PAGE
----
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5.3.2 The duration of the impairment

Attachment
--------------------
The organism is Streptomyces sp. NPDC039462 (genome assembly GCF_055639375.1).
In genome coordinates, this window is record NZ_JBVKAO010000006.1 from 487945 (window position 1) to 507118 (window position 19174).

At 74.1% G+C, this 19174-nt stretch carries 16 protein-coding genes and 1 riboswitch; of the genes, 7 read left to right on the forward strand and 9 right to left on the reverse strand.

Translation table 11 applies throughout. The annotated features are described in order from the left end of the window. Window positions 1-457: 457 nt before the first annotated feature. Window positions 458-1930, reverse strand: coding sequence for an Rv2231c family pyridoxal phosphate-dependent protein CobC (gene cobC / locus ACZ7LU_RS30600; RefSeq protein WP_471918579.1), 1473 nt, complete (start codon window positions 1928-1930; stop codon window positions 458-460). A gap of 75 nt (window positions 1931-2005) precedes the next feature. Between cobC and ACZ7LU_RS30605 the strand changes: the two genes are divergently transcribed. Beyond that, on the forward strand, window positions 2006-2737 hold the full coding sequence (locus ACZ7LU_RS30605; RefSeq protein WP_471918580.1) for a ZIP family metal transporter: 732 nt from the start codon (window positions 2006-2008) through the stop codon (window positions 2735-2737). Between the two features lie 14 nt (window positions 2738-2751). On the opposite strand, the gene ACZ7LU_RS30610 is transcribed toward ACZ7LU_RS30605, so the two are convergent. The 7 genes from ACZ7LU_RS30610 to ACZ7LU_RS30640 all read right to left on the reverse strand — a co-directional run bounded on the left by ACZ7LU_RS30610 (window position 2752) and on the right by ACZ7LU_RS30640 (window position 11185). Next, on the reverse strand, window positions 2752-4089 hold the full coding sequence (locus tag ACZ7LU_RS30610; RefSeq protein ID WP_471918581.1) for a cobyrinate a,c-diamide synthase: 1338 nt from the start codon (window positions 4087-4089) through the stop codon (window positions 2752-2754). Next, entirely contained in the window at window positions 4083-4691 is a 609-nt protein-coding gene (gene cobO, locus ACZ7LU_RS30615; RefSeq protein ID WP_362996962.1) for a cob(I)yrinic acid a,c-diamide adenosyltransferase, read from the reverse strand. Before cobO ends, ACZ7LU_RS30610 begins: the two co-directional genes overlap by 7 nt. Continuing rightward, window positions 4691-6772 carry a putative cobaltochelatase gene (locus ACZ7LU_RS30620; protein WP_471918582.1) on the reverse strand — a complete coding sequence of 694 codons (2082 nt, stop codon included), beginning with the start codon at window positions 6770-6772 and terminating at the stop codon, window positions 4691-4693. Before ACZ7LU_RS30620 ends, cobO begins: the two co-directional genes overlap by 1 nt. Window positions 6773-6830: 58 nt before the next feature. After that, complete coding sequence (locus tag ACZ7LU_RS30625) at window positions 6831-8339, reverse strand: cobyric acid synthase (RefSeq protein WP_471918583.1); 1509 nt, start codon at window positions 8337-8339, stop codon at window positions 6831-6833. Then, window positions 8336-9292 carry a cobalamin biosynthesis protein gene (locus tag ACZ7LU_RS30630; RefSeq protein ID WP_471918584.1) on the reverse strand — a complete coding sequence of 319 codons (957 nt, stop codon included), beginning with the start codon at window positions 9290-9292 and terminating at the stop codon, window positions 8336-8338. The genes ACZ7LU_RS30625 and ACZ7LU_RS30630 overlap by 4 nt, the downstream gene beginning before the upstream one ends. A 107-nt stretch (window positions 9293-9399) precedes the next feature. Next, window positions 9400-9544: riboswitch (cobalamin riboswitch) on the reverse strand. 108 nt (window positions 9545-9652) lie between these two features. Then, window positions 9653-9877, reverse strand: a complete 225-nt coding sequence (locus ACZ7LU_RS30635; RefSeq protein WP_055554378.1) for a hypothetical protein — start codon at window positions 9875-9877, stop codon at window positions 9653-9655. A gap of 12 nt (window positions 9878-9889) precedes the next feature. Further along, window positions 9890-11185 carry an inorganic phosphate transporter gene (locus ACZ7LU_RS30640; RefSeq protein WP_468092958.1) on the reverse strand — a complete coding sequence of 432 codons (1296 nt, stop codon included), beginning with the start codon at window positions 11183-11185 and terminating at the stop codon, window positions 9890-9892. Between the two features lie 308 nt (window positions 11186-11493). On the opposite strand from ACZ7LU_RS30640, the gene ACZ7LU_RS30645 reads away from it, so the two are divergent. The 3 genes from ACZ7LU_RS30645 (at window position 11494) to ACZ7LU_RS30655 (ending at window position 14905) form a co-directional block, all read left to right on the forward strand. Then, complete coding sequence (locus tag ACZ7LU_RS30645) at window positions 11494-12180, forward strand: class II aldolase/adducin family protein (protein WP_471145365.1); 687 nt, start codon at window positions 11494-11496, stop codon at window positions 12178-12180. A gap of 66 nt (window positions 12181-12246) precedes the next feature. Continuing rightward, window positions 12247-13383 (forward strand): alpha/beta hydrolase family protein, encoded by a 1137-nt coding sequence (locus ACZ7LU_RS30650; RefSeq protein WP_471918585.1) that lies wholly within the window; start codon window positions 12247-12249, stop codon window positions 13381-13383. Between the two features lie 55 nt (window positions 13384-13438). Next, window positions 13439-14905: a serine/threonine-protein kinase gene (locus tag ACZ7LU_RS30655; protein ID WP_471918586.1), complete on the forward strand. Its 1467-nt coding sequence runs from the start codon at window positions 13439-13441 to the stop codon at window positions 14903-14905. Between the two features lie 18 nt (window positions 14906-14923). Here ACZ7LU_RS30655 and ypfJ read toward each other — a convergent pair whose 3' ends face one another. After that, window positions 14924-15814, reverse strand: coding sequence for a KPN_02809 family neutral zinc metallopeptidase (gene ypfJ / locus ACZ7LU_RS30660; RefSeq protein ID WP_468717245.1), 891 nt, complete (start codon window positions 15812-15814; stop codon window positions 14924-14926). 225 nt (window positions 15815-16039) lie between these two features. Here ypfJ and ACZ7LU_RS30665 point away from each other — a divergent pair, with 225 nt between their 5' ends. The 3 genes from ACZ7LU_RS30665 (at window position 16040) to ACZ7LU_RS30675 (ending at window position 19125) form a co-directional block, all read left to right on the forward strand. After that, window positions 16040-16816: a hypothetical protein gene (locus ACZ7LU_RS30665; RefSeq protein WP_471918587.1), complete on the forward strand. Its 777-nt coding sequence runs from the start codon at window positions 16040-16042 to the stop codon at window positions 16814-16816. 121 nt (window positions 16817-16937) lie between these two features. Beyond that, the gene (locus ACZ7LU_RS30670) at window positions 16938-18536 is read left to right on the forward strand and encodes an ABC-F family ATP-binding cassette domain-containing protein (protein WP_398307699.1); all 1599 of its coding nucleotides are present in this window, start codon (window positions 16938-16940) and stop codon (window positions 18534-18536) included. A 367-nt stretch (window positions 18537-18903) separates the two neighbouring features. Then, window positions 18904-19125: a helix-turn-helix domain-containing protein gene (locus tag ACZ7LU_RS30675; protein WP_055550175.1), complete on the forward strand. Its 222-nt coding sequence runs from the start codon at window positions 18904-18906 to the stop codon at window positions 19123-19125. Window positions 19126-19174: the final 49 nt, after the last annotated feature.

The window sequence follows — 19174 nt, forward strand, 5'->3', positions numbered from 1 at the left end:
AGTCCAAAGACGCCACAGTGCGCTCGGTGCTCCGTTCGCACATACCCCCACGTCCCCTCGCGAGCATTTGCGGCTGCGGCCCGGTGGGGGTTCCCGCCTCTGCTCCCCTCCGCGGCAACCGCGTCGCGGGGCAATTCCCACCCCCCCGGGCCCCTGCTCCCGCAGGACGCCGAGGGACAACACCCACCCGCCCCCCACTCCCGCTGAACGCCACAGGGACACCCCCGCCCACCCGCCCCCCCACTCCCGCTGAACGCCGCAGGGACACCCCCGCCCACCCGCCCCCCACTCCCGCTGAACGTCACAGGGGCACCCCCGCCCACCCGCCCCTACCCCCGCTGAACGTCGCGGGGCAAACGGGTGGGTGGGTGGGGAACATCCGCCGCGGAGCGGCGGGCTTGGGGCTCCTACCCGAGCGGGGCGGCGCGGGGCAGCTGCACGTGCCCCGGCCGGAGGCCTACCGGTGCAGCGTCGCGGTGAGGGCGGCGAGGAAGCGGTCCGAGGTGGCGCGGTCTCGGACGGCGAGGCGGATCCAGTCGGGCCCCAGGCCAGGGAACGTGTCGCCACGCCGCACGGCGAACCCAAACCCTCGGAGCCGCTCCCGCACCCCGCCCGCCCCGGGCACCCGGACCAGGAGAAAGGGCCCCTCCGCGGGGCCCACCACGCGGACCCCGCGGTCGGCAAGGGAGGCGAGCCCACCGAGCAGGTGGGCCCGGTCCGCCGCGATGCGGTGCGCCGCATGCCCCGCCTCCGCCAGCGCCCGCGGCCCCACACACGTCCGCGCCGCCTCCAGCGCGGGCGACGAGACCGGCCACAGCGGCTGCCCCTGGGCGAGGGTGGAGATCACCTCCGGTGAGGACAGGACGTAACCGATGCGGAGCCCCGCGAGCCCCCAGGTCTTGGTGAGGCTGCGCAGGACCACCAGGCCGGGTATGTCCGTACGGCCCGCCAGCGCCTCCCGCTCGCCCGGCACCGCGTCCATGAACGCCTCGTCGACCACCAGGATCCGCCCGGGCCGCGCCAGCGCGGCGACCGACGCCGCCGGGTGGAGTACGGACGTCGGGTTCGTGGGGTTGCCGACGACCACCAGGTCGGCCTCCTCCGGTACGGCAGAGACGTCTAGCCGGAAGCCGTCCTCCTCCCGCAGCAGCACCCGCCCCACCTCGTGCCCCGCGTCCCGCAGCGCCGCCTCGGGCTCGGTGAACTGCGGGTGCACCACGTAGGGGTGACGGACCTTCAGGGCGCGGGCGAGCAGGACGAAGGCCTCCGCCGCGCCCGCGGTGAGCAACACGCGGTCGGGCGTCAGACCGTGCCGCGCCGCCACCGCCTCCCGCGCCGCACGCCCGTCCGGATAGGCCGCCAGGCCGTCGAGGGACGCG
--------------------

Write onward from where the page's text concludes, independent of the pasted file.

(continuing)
When considering whether an impairment is likely to continue indefinitely the delegate should give consideration to duration of the impairment. The use of the word “indefinite” indicates that an impairment does not need to last forever to be considered “permanent”. Instead, it should be taken to refer to a period of time which, although undetermined, is substantial (McDonald v Director-General of Social Security (1984) 6 ALD 6). In some cases, such as an amputation, the permanency of the impairment will be obvious. However, where such as a fracture of the limb, an impairment is known to be of a likely finite duration it should not be considered permanent. However, if such an impairment fails to resolve for a considerable period of time and the medical evidence suggests that long-term prognosis for resolution is poor, it may be appropriate to review the question of permanence.